A combination of the financial crisis, austerity and the Brexit vote has meant that the UK population is still 1.6% poorer than it was a decade ago, equal to £128 per person, according to new analysis from the New Economics Foundation (NEF). This is despite the official statistics suggesting average living standards returned to 2008 levels in 2015. The analysis shows that the official statistics do not bear out the lived experience in the economy.

Official estimates for GDP use the GDP deflator’ to measure inflation, which accounts for changes in price of domestic UK output, or value added’. But output prices exclude VAT and the prices of imports which impact on the prices paid by UK consumers. This means that the rate of change in consumer prices can be quite different to those reflected by changes in the GDP deflator. The analysis shows that consumer prices have accelerated beyond output prices on three occasions in the past 30 years: once during the mid-1990s, in 2010 and in 2016.

Because the UK imports a lot of products, the value of the pound can determine the difference between consumer and output prices. When the pound is strong, imports become cheaper, but when the pound is weak the price of imports can rise significantly – the cost of which is borne by consumers. The analysis from NEF finds that since 1990, a collapsing value of the pound signified consumer prices outstripping output prices three times: in 1992 after the UK left the European Exchange Rate Mechanism (ERM), after the 2008 financial crisis, and after the Brexit vote in 2016.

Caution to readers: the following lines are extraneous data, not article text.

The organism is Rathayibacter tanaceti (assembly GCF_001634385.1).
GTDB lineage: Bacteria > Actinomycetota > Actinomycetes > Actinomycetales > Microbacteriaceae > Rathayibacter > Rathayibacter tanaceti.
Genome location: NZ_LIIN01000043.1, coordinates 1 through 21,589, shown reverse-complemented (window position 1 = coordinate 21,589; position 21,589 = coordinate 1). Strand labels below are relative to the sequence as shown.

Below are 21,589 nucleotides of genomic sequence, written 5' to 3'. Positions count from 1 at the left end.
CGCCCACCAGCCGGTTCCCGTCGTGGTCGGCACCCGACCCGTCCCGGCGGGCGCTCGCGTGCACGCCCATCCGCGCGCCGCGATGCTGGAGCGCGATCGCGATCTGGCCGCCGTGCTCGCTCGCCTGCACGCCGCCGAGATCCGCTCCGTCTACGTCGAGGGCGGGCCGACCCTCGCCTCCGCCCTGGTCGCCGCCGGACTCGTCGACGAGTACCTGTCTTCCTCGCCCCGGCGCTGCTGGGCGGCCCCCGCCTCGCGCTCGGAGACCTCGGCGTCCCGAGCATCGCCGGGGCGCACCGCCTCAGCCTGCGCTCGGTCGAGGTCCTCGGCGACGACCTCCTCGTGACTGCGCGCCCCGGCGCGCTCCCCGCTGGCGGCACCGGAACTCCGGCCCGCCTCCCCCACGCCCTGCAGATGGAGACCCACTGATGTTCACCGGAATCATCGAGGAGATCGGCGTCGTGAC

The value of the UK pound is an important determinant of the difference between output and consumer inflation
Respective indices for output price inflation (GDP deflator), housing adjusted consumer price inflation (CPIH) and the effective exchange rate of sterling, Q1 1990 to Q2 2019, Q1 2008 = 100

Source: NEF calculations based on ONS estimates for changes in CPIH (ID: L522) and the GDP deflator (ID: L8GG), and Bank of England estimates for changes in the effective exchange rate for sterling (ID: XUQABK67)

When adjusted for consumer prices – the price paid by UK individuals and families — average living standards are yet to recover pre-recessions levels, by around 1.6% or £128 per person.

When estimated using consumer prices, real GDP per head has yet to recover 2008 levels
Respective indices for real GDP per head, one computed using the GDP deflator (ONS chain volume measure) and the other using consumer price inflation (CPIH), Q1 2005 to Q2 2019, Q1 2008 = 100

Source: NEF calculations using ONS estimates for CPIH (ID: L522), nominal GDP per head (ID: IHXT) and real GDP per head, ONS chained volume measure (ID: IHXW)

Alfie Stirling, Head of Economics at the New Economics Foundation, said:

This month’s second round estimates for GDP are expected to confirm what we already know: the UK economy underwent a surprise contraction for the first time since 2012. Many forecasters agree the chances that the UK is already in a Brexit induced recession are non-trivial.

But there is a danger that economists and commentators alike are missing the wood for the trees – agonising over whether we’ve fallen back into technical recession while for the majority of people, the lived experience still does not reflect an economy that is working for them.

The current political turmoil has distrust in technocracy and expert’ views at its core. Matters won’t be helped by the media fretting and obsessing over the likelihood of another recession, when the average person has yet to even recover from the last one.”

Contact

Becky Malone, becky.​malone@​neweconomics.​org /​07925950654

Notes to editors

The full analysis is available here.

The New Economics Foundation is a charitable think tank. We are wholly independent of political parties and committed to being transparent about how we are funded.